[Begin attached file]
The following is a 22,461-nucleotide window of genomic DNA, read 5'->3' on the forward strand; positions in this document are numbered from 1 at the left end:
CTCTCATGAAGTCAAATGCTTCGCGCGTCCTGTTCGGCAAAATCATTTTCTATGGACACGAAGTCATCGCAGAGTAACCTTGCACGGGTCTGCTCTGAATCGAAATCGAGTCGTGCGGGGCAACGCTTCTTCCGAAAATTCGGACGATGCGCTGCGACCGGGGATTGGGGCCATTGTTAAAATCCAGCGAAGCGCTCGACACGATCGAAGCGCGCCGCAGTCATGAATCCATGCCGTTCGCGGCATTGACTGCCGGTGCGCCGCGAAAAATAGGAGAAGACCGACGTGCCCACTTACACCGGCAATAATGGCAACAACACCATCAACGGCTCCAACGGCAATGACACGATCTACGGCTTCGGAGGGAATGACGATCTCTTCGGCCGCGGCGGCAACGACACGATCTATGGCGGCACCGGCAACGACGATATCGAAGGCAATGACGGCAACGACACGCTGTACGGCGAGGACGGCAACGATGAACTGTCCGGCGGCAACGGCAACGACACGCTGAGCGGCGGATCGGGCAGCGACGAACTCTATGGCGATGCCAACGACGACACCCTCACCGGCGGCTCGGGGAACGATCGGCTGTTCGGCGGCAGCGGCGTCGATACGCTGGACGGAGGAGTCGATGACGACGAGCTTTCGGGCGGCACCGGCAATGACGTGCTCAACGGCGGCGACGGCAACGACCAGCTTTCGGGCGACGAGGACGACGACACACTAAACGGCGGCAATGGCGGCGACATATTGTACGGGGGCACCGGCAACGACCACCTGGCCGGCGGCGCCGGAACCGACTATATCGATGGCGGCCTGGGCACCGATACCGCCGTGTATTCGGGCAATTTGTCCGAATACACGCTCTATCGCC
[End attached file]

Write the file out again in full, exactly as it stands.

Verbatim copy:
The following is a 22,461-nucleotide window of genomic DNA, read 5'->3' on the forward strand; positions in this document are numbered from 1 at the left end:
CTCTCATGAAGTCAAATGCTTCGCGCGTCCTGTTCGGCAAAATCATTTTCTATGGACACGAAGTCATCGCAGAGTAACCTTGCACGGGTCTGCTCTGAATCGAAATCGAGTCGTGCGGGGCAACGCTTCTTCCGAAAATTCGGACGATGCGCTGCGACCGGGGATTGGGGCCATTGTTAAAATCCAGCGAAGCGCTCGACACGATCGAAGCGCGCCGCAGTCATGAATCCATGCCGTTCGCGGCATTGACTGCCGGTGCGCCGCGAAAAATAGGAGAAGACCGACGTGCCCACTTACACCGGCAATAATGGCAACAACACCATCAACGGCTCCAACGGCAATGACACGATCTACGGCTTCGGAGGGAATGACGATCTCTTCGGCCGCGGCGGCAACGACACGATCTATGGCGGCACCGGCAACGACGATATCGAAGGCAATGACGGCAACGACACGCTGTACGGCGAGGACGGCAACGATGAACTGTCCGGCGGCAACGGCAACGACACGCTGAGCGGCGGATCGGGCAGCGACGAACTCTATGGCGATGCCAACGACGACACCCTCACCGGCGGCTCGGGGAACGATCGGCTGTTCGGCGGCAGCGGCGTCGATACGCTGGACGGAGGAGTCGATGACGACGAGCTTTCGGGCGGCACCGGCAATGACGTGCTCAACGGCGGCGACGGCAACGACCAGCTTTCGGGCGACGAGGACGACGACACACTAAACGGCGGCAATGGCGGCGACATATTGTACGGGGGCACCGGCAACGACCACCTGGCCGGCGGCGCCGGAACCGACTATATCGATGGCGGCCTGGGCACCGATACCGCCGTGTATTCGGGCAATTTGTCCGAATACACGCTCTATCGCC